The opinion of the court was delivered by: Hon. Jeffrey T. Miller United States District Judge
ORDER DENYING MOTION FOR SUMMARY JUDGMENT; DENYING LEAVE TO AMEND TO FILE THIRD AMENDED COMPLAINT
Defendant R. Stanifer moves for summary judgment on all claims alleged in Plaintiff Floyd H. Nelson's Second Amended Complaint ("SAC"). Plaintiff Floyd H. Nelson ("Nelson") opposes the motion for summary judgment and separately moves for leave to file a Third Amended Complaint ("TAC") to remove the requests for preliminary and permanent injunctive relief. Defendant opposes the motion to amend the complaint and did not file a reply brief to Plaintiff's opposition to the motion for summary judgment. Pursuant to Local Rule 7.1(d)(1), this matter is appropriate for decision without oral argument. For the reasons set forth below, the court denies the motion for summary judgment and denies Plaintiff's motion to amend the complaint.
Plaintiff brings this civil rights action pursuant to 42 U.S.C. §1983. The SAC alleges that Defendant, the Senior Hearing Officer at Centinela State Prison, denied him his due process rights to call witnesses and present documentary evidence at the time of the September 11, 2002 disciplinary hearing in violation of his due process rights. He also alleges that Stanifer retaliated against him because he had filed two previous inmate complaints against Stanifer. (SAC ¶2).
Prior to the September 11, 2002 disciplinary hearing, Plaintiff filed two previous Form 602 appeals involving Stanifer. On June 9, 2002, Plaintiff filed an inmate appeal challenging Defendant's opposition to Plaintiff's release to the general inmate population. Plaintiff learned that Stanifer had falsely accused him of being a member of the Black Guerrilla Family ("BGF"). (SAC ¶6). Ultimately, on June 16, 2002 Plaintiff withdrew this inmate appeal when he was released into the general prison population. (SAC ¶7). On June 17, 2002 Plaintiff filed another inmate appeal against Defendant alleging that he displayed a 8" X 10" photograph of Plaintiff identifying him as a BGF gang member on the wall of his office for viewing by other inmates. (SAC ¶8). On September 7, 2002 Plaintiff alleges that Defendant made a statement to Plaintiff that the "filing of 602s (inmate appeals) against me (R. Stanifer) will come back to haunt you (Plaintiff) and do more harm to you than good." (SAC ¶9).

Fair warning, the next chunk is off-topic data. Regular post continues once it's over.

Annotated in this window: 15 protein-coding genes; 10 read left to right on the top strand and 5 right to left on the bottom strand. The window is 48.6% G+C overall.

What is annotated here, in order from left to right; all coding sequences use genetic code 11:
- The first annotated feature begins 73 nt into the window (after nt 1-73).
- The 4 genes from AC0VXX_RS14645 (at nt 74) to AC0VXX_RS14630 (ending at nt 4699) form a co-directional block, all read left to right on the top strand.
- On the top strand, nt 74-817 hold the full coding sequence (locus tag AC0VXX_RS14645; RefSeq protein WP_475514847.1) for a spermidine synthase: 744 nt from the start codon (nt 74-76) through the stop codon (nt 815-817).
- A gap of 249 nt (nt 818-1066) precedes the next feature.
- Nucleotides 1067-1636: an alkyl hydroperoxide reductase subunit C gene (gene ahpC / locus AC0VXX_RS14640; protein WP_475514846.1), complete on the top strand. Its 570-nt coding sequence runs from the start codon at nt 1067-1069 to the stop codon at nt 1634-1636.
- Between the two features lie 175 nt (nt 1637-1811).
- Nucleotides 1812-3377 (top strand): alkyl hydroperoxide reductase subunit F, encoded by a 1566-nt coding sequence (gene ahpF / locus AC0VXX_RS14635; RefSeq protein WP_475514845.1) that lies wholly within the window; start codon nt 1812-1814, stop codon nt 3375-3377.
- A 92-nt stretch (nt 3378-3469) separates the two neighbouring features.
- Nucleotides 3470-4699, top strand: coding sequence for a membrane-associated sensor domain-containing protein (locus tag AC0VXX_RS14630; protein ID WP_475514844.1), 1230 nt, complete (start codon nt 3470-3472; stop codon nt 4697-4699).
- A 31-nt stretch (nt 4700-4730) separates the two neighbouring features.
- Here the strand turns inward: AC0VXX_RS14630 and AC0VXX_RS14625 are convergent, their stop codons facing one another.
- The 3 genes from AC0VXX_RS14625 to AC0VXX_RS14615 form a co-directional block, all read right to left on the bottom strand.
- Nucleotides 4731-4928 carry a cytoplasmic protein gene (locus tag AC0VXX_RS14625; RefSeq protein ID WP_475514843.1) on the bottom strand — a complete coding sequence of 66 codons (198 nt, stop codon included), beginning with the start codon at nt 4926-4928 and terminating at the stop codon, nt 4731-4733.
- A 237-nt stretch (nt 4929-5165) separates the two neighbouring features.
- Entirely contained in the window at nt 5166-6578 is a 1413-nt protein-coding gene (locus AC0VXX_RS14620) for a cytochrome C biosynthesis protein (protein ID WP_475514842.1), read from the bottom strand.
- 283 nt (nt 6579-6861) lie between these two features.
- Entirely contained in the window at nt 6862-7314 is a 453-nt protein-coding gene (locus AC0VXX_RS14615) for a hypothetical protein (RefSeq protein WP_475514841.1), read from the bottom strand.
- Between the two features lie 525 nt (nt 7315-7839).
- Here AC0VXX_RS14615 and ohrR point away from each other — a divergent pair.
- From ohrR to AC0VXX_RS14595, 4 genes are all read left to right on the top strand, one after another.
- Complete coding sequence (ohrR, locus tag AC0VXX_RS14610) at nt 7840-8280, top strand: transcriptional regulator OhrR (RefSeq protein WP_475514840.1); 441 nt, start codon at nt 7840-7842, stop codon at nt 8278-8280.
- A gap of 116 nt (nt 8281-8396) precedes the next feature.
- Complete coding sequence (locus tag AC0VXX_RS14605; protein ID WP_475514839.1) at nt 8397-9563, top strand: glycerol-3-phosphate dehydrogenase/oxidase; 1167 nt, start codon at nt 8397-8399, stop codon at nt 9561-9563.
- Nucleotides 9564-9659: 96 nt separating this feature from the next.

By way of further background to the disciplinary hearing, on December 11, 2001 Plaintiff was involved in an altercation with another inmate at the yard at Corcoran State Prison. (Stanifer Decl. ¶6). Plaintiff was found guilty of mutual combat at that hearing. The Investigative Report sets forth the details of the altercation. (Stanifer Decl., Exh. B). Upon Plaintiff's transfer to Centinela State prison, Plaintiff was granted a new hearing, scheduled for September 11, 2002. (Stanifer Decl. ¶5).
Prior to the start of the September 11, 2002 hearing, Plaintiff alleges that Stanifer made further comments of retaliation at the time of the disciplinary hearing. Defendant allegedly told Plaintiff "Remember what I told you the other day about filing 602s against me?," "you are now in my court," "you knew better than to file 602s against me, and "I will demonstrate to you the extent of my authority and the consequences for filing 602s against me." (SAC ¶12). Plaintiff allegedly informed Stanifer that "he was not prepared to proceed with the hearing and attempted to provide defendant Stanifer with a three page document outlining the inadequacies of the investigative employee (IE) report submitted by L. Boos Emma and the evidence needed by Plaintiff to present in defense and/or mitigation of the charge." (SAC ¶12). Plaintiff alleges that he agreed to sign a waiver of the presence of previously requested witnesses at the insistence of Stanifer. "Despite Plaintiff informing defendant R. Stanifer that he was not prepared to proceed, the disciplinary hearing was held." Id. Stanifer would not accept the three page document and Plaintiff alleges that such conduct was in retaliation for Plaintiff's previous filing of inmate complaints. (SAC ¶14). Plaintiff alleges that "the finding of guilty [of mutual combat] came as a direct result of defendant R. Stanifer's failure and refusal to consider and review the three page document." (SAC ¶15). Plaintiff alleges that Defendant Stanifer's conduct in denying him the right to present evidence at the time of the evidentiary hearing violated his due process rights.